Green eggs and ham were the order of the day at Miss Michelle Myers’ second grade class at the Damascus Elementary/ Middle School.


Green eggs and ham were the order of the day at Miss Michelle Myers’ second grade class at the Damascus Elementary/ Middle School.
Friday kicked off an early celebration of the late Dr. Seuss’ March 2 birthday and “Read Across America.”  
“Schools across America are celebrating Dr. Seuss’ birthday ...It’s a love of reading,” said Title 1 Reading Specialist, Mrs. Tammy Ace. “He wrote books to make children laugh,” she said. Mrs. Ace not only shared the book Green Eggs and Ham aloud with the class, but helped the kids whip up their own edible rendition of green eggs and chopped ham, complete with green food coloring. Second graders William Rieger, Blake Lipsmeyer and Matthew Tracy followed the instructions to an edible end.
Second grader, Felicity Sickler said it’s her favorite Dr. Seuss book, while classmates Leah Jay and Raegan Fuller say they like them all. Mrs. Ace calls Theodore Seuss Geisel a man ahead of his time. “Dr. Seuss made a lot of rhyme and nonsense words, and so many people would think that his words don’t make sense, so why read them. And yet if you listen, and watch kids faces as they read,” she says, “they love the language.”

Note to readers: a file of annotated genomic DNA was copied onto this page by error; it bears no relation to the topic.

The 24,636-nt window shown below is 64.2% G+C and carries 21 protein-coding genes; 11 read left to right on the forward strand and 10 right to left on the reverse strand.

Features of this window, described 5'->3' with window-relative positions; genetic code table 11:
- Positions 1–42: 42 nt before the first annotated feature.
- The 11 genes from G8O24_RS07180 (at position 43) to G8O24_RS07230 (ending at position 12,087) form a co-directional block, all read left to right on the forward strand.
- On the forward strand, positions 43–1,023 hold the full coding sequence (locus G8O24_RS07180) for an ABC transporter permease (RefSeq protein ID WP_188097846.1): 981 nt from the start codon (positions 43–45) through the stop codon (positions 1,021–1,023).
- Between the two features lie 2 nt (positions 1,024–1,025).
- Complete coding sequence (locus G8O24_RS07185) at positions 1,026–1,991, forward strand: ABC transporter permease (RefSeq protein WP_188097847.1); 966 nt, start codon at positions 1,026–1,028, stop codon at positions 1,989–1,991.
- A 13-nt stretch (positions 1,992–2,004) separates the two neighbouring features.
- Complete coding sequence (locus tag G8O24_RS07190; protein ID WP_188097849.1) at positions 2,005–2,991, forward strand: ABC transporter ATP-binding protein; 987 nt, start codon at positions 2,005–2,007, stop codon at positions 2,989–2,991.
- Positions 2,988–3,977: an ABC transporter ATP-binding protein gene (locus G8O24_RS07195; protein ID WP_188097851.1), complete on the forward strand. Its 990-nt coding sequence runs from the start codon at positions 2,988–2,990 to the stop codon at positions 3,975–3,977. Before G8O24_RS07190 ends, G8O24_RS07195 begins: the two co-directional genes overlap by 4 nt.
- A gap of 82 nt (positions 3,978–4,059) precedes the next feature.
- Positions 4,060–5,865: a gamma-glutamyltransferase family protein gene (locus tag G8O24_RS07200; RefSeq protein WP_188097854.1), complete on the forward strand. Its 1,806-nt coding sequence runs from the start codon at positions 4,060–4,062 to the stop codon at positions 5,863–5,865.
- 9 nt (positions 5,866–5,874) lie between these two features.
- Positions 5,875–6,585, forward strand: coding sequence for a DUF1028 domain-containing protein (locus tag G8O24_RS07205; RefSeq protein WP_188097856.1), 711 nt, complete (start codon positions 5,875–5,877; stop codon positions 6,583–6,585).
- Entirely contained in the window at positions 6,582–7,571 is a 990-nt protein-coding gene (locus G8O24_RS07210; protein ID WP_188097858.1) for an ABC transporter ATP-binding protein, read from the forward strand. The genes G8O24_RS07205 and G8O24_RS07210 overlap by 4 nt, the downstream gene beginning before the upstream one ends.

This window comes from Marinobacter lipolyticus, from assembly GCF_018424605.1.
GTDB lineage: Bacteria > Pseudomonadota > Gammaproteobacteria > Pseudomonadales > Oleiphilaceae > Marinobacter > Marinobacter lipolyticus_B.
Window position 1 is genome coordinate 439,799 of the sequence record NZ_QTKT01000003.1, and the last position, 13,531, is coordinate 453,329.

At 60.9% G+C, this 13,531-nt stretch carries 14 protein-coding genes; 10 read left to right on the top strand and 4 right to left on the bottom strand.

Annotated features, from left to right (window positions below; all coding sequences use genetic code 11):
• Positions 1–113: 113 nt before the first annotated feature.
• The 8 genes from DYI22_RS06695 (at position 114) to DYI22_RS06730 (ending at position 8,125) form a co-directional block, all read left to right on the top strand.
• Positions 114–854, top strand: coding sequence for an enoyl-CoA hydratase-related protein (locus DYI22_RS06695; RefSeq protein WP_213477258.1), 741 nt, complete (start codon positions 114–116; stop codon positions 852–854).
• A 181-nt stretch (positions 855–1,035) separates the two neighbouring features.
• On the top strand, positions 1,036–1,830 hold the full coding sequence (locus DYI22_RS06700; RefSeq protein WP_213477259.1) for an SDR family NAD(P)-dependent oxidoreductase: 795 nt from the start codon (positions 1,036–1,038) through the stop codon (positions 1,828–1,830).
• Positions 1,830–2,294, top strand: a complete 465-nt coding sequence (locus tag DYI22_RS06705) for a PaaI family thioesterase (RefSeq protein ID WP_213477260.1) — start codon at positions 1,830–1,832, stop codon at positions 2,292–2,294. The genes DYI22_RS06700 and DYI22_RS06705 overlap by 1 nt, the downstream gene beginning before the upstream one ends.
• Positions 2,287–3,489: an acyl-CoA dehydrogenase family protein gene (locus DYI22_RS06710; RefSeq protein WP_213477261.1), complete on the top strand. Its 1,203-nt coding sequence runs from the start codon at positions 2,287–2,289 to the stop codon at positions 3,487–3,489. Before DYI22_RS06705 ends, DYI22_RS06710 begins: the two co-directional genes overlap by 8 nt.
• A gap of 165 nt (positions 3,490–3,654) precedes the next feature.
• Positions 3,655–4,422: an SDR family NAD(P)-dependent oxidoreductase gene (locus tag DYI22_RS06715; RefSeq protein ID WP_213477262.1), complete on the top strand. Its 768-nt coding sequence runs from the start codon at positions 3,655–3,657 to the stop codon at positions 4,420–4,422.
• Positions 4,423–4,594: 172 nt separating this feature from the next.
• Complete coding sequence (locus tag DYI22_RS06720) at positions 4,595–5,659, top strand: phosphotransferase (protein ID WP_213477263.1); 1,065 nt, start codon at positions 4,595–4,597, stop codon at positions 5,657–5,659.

“I think today we’re so pressured to meet the standards and get all of the academics down so that they pass the tests, that so much of the fun has been taken out of an elementary classroom. And it just gives us a little chance to sit back and say, ‘We can do fun things like this.’ We used to do it a lot and I think it has gone down to a little as we are pressured by the trends in education to make everything academic and meaningful. Sometimes you forget the fun that you can have with books,” Mrs. Ace said.
Kindergarten through fifth grade were participating Friday, with each class featuring a different book. including: Dr. Seuss ABC, Bartholomew and the Obleck, The Foot Book where kids were making foot shaped grilled cheese sandwiches, 500 Hats of Bartholomew Cubbins where kids created hats for a hat parade, along with The King’s Stilts where students could walk on stilts.
According to Wikipedia, Dr. Seuss wrote and illustrated a total of 44 children’s books.